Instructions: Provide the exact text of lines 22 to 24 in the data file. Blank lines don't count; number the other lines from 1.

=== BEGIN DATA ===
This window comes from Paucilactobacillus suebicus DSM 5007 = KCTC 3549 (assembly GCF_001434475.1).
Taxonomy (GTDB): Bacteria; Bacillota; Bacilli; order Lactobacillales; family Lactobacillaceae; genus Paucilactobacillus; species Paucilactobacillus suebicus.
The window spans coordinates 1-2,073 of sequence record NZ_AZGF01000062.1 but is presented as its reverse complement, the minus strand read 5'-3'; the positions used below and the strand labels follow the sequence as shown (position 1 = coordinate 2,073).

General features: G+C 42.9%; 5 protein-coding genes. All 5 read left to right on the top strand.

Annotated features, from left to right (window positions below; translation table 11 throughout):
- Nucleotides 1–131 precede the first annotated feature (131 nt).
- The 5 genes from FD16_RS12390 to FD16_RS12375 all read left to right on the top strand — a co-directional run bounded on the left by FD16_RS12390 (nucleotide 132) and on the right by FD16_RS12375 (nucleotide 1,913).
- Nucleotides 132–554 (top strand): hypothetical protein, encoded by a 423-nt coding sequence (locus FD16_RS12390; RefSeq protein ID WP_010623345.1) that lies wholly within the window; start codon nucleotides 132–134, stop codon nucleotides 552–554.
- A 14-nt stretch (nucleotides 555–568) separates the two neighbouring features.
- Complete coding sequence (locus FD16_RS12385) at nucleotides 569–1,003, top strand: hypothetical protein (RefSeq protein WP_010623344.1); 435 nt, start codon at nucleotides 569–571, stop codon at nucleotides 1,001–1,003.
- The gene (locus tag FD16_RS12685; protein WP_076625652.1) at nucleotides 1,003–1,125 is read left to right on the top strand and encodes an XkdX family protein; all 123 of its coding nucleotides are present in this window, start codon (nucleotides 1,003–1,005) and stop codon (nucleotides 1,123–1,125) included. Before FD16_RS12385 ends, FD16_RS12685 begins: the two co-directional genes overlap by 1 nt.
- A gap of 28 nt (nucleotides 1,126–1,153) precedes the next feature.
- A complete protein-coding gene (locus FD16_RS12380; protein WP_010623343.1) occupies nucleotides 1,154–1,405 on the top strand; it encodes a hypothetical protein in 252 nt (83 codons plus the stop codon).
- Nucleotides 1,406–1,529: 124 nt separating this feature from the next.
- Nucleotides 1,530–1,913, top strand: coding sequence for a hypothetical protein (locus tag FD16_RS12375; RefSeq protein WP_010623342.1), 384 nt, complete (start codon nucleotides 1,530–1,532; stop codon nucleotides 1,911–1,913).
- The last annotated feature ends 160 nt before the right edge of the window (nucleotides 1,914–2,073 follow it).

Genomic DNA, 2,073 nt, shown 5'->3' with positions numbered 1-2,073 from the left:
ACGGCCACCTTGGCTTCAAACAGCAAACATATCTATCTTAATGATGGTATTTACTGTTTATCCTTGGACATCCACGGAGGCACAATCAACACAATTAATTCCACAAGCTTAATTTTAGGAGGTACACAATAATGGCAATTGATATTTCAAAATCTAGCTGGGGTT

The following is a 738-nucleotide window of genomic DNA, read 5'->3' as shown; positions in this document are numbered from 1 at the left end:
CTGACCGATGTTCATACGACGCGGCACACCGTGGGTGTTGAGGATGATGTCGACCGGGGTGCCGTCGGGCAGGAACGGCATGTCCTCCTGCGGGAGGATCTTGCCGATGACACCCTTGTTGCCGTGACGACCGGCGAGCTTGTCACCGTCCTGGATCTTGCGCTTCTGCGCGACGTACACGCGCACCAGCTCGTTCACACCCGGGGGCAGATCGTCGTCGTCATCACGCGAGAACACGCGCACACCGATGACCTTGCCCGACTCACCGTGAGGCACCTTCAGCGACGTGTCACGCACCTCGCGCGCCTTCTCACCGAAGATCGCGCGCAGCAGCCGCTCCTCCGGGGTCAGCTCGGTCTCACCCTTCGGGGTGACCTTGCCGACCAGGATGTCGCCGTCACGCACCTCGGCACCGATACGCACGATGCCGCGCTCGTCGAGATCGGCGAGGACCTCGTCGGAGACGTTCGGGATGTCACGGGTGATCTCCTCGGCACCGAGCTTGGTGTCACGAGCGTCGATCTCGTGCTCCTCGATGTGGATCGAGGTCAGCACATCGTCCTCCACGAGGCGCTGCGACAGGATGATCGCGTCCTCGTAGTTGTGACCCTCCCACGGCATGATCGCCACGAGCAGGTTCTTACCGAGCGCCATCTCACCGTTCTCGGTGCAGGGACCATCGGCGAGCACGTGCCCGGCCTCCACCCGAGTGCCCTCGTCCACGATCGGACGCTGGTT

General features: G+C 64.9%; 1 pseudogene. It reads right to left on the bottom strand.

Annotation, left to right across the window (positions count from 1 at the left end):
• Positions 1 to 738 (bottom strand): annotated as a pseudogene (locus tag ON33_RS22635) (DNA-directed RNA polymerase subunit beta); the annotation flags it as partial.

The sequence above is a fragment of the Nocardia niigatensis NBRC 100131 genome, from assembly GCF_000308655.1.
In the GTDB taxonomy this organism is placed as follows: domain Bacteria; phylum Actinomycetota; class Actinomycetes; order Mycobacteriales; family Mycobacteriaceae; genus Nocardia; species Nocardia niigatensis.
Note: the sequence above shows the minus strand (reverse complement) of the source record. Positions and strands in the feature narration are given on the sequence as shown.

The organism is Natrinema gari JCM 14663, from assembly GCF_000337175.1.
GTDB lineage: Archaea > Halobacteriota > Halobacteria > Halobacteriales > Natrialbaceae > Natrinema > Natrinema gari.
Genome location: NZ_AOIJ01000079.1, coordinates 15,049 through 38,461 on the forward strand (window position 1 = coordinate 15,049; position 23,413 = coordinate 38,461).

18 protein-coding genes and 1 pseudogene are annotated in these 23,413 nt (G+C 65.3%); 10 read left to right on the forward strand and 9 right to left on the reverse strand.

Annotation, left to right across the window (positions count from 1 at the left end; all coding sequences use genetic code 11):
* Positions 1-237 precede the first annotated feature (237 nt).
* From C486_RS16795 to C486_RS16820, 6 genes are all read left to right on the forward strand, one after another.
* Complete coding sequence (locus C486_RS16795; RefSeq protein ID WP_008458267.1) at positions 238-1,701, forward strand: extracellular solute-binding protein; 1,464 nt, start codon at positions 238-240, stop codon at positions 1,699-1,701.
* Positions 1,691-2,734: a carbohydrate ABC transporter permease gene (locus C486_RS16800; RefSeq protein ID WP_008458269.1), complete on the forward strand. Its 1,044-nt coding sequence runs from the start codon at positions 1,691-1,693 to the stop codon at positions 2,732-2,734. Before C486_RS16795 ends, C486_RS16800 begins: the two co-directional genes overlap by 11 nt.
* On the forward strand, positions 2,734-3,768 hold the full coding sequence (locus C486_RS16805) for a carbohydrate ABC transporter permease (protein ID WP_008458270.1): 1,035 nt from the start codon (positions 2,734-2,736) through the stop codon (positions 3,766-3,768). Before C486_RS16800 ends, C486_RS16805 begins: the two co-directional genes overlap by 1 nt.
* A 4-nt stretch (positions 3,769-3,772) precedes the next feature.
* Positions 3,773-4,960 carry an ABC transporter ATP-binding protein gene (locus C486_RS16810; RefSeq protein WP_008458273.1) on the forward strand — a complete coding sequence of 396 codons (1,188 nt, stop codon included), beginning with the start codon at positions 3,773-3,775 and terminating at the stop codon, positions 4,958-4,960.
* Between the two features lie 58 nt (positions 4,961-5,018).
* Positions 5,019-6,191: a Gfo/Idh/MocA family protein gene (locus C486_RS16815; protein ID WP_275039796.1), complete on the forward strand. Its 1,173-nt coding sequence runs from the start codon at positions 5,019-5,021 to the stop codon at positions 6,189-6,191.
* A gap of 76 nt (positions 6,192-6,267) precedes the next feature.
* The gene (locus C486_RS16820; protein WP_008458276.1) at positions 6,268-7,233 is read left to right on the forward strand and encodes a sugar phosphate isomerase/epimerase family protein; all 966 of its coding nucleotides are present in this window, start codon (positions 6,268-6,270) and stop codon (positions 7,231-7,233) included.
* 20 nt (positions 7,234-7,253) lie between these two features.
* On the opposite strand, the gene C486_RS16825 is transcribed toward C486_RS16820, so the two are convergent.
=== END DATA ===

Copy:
Annotation, left to right across the window (positions count from 1 at the left end):
• Positions 1 to 738 (bottom strand): annotated as a pseudogene (locus tag ON33_RS22635) (DNA-directed RNA polymerase subunit beta); the annotation flags it as partial.

The sequence above is a fragment of the Nocardia niigatensis NBRC 100131 genome, from assembly GCF_000308655.1.